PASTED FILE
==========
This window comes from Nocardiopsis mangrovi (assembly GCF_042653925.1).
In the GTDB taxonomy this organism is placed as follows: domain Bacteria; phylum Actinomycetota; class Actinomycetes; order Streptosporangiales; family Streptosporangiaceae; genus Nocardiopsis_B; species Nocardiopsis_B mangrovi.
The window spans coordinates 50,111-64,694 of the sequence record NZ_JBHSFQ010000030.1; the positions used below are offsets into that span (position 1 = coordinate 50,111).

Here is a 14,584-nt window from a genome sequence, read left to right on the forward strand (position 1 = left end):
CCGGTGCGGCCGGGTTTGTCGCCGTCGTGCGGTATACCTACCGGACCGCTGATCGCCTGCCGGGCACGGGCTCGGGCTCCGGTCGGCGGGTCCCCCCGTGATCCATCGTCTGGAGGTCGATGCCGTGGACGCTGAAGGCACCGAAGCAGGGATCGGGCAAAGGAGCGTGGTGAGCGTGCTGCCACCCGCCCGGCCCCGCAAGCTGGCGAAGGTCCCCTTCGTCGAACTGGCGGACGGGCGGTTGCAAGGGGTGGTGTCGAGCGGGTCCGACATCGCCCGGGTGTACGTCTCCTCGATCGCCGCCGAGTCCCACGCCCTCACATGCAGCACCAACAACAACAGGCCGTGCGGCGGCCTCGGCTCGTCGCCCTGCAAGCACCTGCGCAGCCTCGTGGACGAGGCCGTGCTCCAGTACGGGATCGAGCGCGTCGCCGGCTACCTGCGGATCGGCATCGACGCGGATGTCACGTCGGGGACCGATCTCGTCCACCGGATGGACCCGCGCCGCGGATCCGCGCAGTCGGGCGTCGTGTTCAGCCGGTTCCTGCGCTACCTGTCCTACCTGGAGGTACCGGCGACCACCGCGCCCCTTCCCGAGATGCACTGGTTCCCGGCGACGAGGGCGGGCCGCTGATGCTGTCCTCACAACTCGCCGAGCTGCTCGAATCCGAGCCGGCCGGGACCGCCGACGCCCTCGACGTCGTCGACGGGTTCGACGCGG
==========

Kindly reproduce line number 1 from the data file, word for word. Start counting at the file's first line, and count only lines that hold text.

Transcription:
This window comes from Nocardiopsis mangrovi (assembly GCF_042653925.1).